“You’re fired,” I interrupted him, “Pack your things and get out.”
“But sir?” He said, a look of shock in his eye.
“I’m downsizing, Spencer. I can put my own boots on, thank you.”

Spencer looked at me, glanced at the fireplace, his eyes lingering on the metal poker, then looked back at me. “As you wish, sir,” he said, through grated teeth. Then he turned and walked away, his shoes tapping on the marble in quick cadence.

That felt good, I thought. I don’t really need a man to put my boots on. I can do that myself. I thought about the other servants, busy with their chores. “Jenkins!” I shouted, “Come in here please.” After a few seconds, Jenkins poked his head in the door. “Jenkins, I have an important announcement to make. Please call the staff together in the library.” He raised an eyebrow, then turned to do his beckoning.

As I walked down the spiral staircase, I considered how I would look as a news flash across  MSN.com. I would wear my black llama fur turtle-neck and my “aggresive” wig. I thought that my lavender-shaded glasses would look the best and would accentuate my cheekbones.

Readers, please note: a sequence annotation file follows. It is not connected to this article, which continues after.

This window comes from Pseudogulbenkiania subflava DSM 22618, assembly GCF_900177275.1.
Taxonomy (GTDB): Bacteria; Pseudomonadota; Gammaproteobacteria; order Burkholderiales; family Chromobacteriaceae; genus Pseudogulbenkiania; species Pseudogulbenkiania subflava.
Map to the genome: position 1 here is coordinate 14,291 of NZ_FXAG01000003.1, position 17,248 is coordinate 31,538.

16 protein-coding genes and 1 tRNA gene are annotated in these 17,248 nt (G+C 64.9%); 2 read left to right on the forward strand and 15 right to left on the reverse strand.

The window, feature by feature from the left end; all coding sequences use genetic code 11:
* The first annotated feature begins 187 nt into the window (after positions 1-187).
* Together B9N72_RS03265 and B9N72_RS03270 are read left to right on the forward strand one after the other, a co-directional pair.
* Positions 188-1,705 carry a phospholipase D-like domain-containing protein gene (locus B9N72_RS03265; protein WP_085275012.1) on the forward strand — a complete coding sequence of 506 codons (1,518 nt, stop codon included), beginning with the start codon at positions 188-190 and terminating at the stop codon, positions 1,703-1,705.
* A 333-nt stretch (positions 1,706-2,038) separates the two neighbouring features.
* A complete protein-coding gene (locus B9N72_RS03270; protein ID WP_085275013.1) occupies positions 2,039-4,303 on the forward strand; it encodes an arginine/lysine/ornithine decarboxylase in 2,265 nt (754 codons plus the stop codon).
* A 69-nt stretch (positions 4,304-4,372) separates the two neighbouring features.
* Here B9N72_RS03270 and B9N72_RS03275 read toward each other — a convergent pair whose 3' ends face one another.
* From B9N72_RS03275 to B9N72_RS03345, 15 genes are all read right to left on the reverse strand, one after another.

I walked into the library and surveyed my staff. They looked at me, grim-faced. “People,” I said, drawing my chest up and out in the classic power-posture, “People, as you may not know, the country is locked in an economic crisis,” their eyes watched me, intent and learning. “Across this great nation, there are those who are struggling to make ends meet,” I sounded like a President. I knew I was getting through. “I have decided that it is time for me to do my part. I have chosen to be an example to the country and to live by demonstration,” I saw confusion in some faces, but I kept going, raising my voice an octave to add to the suspense, “As an example of the sacrifices we citizens must make,” my voice was nearly falsetto now, “I have decided to let all of you go.” I stopped speaking and bowed my head in humility.